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Quantum Computing: Stashing Encrypted Data for Future Cracking

By Dick Weisinger

In preparation for the day when quantum computing is available, hackers are stashing away encrypted data. Today’s encryption algorithms will be no match for true quantum computing which will operate at compute speeds of millions of times faster than today’s computers. That means that the encrypted secrets of today will be easily readable in future, and that has inspired hackers to start collecting encrypted data that could be of value some time in the future. The technique is being called ‘harvest and decrypt’.

Michael Vermeer, physical scientist at RAND, said that “when we use the internet, we assume that all of our communications are secure and guarded from an attacker reading or seeing them. That is because cryptography—sort of a ‘black box’ to most people—is in the background, securing everything we do. But the public-key cryptography we use now will be vulnerable to quantum computers in the future.”

A report by Booz, Allen, Hamilton found that “the outsized threat of a rival state possessing the ability to decrypt any data using current public-key encryption rapidly generates high risk. Encrypted data with intelligence longevity, like biometric markers, covert intelligence officer and source identities, Social Security numbers, and weapons’ designs, may be increasingly stolen under the expectation that they can eventually be decrypted.”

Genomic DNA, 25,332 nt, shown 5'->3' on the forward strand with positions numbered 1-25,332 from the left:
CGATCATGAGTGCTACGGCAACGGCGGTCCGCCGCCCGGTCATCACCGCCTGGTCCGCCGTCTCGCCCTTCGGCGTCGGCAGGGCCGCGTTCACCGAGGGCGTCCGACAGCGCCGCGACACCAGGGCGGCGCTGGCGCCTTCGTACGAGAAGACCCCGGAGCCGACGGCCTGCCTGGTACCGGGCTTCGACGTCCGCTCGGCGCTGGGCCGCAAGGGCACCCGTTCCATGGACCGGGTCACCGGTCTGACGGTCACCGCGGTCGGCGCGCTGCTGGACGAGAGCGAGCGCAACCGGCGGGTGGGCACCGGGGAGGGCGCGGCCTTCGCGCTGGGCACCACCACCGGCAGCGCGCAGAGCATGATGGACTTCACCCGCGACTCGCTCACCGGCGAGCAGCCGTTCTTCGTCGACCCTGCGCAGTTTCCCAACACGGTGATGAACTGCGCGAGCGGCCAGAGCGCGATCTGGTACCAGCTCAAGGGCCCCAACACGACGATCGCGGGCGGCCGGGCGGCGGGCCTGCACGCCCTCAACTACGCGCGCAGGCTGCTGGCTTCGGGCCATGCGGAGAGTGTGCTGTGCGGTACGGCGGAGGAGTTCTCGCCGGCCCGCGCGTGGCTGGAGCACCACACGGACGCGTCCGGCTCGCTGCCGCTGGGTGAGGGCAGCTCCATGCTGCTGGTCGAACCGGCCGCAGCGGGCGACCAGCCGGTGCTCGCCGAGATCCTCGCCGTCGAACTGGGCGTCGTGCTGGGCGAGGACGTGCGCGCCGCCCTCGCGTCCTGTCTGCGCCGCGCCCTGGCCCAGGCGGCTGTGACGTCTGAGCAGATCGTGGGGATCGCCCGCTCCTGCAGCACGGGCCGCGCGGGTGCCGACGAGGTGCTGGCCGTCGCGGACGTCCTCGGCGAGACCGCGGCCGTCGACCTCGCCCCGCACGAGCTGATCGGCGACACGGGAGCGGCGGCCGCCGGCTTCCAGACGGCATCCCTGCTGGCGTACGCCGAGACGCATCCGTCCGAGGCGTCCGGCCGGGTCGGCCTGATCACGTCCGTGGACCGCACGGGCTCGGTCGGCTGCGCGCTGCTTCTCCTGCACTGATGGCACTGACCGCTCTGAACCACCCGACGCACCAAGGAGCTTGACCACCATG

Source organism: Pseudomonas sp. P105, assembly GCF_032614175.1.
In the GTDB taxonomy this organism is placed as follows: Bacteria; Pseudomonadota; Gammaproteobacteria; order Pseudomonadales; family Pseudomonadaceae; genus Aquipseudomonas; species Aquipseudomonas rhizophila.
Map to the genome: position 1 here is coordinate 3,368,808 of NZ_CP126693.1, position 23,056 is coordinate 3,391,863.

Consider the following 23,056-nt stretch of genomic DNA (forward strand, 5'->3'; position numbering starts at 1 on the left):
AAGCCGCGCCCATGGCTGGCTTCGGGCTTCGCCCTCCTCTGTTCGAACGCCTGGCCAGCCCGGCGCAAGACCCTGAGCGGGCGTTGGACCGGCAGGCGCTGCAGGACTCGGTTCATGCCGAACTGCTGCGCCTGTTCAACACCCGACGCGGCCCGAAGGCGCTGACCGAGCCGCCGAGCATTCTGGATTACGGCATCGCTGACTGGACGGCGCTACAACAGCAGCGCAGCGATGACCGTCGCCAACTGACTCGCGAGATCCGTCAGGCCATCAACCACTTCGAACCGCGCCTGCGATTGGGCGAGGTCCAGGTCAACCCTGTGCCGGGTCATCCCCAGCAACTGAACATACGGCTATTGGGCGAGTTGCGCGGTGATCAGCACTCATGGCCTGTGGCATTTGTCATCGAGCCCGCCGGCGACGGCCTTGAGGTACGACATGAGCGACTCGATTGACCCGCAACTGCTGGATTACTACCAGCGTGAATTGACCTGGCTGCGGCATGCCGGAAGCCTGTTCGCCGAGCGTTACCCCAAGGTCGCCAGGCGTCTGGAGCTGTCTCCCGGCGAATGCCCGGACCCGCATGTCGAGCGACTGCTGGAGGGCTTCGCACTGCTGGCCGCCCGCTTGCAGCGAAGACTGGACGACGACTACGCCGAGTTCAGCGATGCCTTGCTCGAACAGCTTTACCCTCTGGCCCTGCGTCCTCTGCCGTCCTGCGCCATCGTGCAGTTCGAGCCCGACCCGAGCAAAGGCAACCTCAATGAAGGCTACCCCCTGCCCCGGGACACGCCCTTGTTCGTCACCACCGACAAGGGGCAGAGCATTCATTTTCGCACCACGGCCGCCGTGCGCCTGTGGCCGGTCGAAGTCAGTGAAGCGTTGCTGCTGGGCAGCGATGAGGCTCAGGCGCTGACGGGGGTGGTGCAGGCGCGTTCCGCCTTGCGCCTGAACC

But others suggest that nothing will come out of the hacker ‘harvest and decrypt’ strategies. Bruce Schneier, computer security expert, said that “there are actually very few long-term secrets in our society. We don’t have 30-year secrets. There are no military secrets from the 1970s that are secret today.” But others worry that quantum computing may become viable much sooner than expected.

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